Ebay’s “Dear Vanessa” (spec spot)

Andrew Rhee

Unaffiliated

 

What was your first professionally directed work and when was it? 
You guys are getting paid to do this?

How did you get into directing? 
Growing up, my family moved every two or three years. This was a lot of fun until 2013, when I moved halfway through high school, landing in Vienna, Austria. I was the quintessential ugly American with no real friends; luckily, that meant I had plenty of time to watch movies. I fell in love with film. I had no idea what being a director meant, but I knew I wanted to be one. Ironically, I found my career path and my future wife at the same time. She was a studio art major living with three advertising students; they heard I was interested in directing, and suggested I consider advertising. I had always thought commercials were just made by a computer or something. Then I watched some of the most beautiful stories I’d ever seen told in 30, 60, and 90 seconds. I was hooked.

What is your most recent project? 
This summer, I was able to work with Saatchi & Saatchi on a piece for Toyota through the Commercial Director Diversity Program. It’s a Romeo and Juliet story with a modern twist; a boy whose mom drives a Prius falls in love with a girl whose dad owns a gas station. We had a magical day of shooting at an old gas station in LA with two amazing young actors. It was my first time doing car work, and I really hope there’s more to come!

What is the best part of being a director? 
Unfortunately, there are a million cliches about being a director, and what’s even worse, they’re all true. It really is the best job in the world, and you really do work with the best people. Sitting in front of the monitor, watching a world come to life, knowing how hard the team worked to make it real, it’s the most amazing feeling. I knew from the first time I was on set I’d do anything to be a part of that feeling. Unfortunately, I’m terribly bossy and always have to be in charge, so being a director was really the only job that suited me.

What is the worst part of being a director? 
Never having time to go to crafty.

What is your current career focus: commercials and branded content, television, movies? Do you plan to specialize in a particular genre--comedy, drama, visual effects, etc.?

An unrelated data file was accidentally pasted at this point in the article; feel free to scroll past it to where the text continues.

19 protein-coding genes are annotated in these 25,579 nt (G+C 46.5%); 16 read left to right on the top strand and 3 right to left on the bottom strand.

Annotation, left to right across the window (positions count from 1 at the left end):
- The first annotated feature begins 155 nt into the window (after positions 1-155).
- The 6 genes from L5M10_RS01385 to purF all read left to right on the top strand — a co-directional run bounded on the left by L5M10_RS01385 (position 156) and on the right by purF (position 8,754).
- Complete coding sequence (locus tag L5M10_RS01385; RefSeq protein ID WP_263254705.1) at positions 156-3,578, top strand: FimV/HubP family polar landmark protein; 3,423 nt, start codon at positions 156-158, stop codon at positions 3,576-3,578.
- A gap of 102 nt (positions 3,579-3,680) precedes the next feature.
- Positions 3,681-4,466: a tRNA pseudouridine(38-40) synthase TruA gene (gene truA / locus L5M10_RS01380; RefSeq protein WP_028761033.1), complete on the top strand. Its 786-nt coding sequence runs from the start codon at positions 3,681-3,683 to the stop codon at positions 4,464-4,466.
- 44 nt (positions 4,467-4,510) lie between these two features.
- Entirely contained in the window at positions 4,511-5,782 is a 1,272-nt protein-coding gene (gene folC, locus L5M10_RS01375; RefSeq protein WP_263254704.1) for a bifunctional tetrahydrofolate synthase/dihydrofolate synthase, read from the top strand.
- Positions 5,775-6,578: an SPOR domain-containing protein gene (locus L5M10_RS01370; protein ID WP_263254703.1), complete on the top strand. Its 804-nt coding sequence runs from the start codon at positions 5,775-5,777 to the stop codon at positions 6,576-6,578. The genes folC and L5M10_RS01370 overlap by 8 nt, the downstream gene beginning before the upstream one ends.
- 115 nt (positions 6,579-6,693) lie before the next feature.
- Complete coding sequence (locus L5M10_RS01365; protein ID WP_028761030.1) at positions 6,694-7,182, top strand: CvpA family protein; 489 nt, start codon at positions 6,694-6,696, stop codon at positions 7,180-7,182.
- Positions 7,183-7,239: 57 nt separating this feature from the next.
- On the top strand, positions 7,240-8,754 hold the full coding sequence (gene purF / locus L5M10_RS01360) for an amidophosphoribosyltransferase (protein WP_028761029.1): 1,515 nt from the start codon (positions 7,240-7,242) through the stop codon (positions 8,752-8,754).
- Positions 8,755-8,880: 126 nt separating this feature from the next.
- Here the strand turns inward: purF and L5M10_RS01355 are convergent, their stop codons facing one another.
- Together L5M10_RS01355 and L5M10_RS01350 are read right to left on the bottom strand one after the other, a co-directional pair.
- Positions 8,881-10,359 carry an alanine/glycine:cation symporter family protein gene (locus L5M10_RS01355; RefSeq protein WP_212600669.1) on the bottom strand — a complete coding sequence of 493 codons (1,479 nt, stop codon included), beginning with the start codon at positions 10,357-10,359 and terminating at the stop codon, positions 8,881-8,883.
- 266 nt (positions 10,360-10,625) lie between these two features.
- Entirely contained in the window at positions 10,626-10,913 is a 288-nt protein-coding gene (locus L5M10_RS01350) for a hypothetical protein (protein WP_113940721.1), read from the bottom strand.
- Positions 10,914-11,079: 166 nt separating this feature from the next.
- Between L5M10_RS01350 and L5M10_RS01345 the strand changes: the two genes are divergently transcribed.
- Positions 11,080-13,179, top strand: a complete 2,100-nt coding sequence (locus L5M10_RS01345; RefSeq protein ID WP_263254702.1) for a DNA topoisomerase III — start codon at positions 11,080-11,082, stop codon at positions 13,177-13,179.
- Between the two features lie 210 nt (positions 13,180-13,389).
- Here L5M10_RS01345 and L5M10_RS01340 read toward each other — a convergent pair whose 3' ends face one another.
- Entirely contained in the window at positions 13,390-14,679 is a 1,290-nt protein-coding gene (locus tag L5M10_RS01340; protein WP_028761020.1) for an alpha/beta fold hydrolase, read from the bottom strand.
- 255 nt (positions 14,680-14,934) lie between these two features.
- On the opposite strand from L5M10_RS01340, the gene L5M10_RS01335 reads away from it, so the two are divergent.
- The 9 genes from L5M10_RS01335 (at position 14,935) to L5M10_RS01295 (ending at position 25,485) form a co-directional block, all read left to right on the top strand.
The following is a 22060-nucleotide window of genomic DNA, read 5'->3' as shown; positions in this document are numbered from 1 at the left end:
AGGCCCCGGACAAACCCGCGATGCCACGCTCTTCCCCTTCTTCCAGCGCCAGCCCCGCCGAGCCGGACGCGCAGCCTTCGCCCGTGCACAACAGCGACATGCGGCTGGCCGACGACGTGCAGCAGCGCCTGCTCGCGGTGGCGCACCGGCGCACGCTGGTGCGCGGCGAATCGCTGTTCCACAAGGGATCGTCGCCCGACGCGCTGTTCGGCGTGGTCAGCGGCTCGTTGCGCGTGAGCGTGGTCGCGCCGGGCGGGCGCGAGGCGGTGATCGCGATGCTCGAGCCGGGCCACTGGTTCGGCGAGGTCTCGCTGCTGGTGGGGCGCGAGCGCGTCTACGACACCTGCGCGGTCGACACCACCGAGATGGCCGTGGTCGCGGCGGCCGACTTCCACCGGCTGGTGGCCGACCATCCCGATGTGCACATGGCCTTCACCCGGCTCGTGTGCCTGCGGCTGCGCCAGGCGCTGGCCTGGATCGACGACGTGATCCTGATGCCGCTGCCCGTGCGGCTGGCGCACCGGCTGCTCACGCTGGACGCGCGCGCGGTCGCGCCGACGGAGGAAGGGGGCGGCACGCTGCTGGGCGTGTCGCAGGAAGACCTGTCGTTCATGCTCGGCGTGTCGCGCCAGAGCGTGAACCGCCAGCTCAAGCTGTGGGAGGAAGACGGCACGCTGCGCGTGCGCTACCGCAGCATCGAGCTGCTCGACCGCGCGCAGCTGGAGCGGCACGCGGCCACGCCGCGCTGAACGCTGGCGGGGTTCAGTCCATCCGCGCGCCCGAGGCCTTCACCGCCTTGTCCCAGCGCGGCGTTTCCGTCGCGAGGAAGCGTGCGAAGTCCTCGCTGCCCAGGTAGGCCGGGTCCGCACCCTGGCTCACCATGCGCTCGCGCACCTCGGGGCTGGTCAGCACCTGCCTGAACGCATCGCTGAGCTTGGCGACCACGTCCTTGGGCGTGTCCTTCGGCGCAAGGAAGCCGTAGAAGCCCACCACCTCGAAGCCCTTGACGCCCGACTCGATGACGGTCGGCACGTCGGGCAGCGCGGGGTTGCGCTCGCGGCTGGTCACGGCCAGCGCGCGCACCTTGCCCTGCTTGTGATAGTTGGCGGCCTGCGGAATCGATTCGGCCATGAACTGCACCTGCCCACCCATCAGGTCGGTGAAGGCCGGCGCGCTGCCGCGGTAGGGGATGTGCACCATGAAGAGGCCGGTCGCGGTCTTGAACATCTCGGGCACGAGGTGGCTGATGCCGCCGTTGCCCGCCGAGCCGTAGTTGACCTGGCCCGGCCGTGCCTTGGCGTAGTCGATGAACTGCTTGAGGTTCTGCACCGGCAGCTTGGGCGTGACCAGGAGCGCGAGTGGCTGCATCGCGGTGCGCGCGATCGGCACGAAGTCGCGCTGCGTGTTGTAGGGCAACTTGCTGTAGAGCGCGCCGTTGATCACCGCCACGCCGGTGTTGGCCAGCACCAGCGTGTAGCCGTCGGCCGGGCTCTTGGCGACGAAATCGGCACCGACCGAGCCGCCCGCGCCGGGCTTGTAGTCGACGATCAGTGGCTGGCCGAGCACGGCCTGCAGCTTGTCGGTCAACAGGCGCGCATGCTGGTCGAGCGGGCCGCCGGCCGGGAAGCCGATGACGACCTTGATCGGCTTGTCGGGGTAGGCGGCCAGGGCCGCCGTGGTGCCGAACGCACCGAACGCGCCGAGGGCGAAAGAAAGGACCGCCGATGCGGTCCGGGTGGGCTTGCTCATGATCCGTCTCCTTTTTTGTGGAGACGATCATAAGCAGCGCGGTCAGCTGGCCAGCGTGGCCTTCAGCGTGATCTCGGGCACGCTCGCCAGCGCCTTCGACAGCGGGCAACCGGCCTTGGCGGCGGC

Right now, I’m really interested in commercials and branded content. I love anything with interesting characters and strong stories. Long-term, I’d love to develop some of my own work into shorts and features. In particular, the kind that make people cry.

Have you a mentor and if so, who is that person (or persons) and what has been the lesson learned from that mentoring which resonates with you? 
Absolutely. Jason Wolk of Spears & Arrows has been an immeasurable resource in helping me get my career of the ground. I’m also extremely lucky to work with Shayne Millington and Pierre Lipton at McCann, two amazing examples in being relentlessly creative and leading others. And I’m extremely grateful to the MAIP program for introducing me to Andrew Kong and Melanie Matlock, both amazing writers who’ve helped me so much. But it all started with one of my advertising professors, Jeff Sheets, who was my biggest supporter from the beginning. None of this would have been possible without him. All of these people helped me find my voice and pushed me to make work that’s authentic to my identity and experiences. I’m extremely grateful for that.

Who is your favorite director and why? 
This is like asking me to pick my favorite child, except they’re children that don’t know I exist and don’t care if they’re my favorite. But I do love Mr. Paul Schrader and all his lonely protagonists.

What is your favorite movie? Your favorite television/online program? Your favorite commercial or branded content? 
Favorite Movie: The Talented Mr. Ripley. This is my litmus test for someone’s taste in film. The only person who gets away with disliking it is my wife (probably because I watch it several times a year).
Favorite Television Show: The Americans accomplishes the amazing cinematic feat of making suburban Virginia seem exciting. It’s also one of my favorite story arcs, all time, any medium, ever. Amazingly crafted in every sense of the word.
Favorite Commercial: So many. Too many. Probably Niclas Larsson’s “The Parents” for Volvo. That one keeps me up at night.

Tell us about your background (i.e., where did you grow up? Past jobs?) 
I was born in Virginia, but raised as a third-culture kid. Growing up, we lived all over the United States, Europe, and Asia, and I hit thirty countries before I turned eighteen. I’d love to say that it engendered a deep love for other cultures from a young age, but it mostly just made me obsessed with trying McDonald’s in every country. As I got older, I began to realize what a privilege it was to know people from so many cultures and countries, and knew I wanted to share the stories I heard with people who might find it as compelling and inspiring as I did.

How has the pandemic impacted your career, art, craft, shaped your attitudes and reflections on life which in turn may influence your work, approach, spirit, mindset?
I directed my first spot in late 2019; a couple months later, the pandemic started. I’d like to think they weren’t related incidents. I’ve spent essentially my entire career in a pandemic, so it’s hard to know what life was like before! Everyone tells me there was a lot more money getting thrown around! What I do know is that the pandemic forced me to focus on what’s essential in my life. It helped me realize the fact that I don’t have the time or energy to make work that doesn’t matter.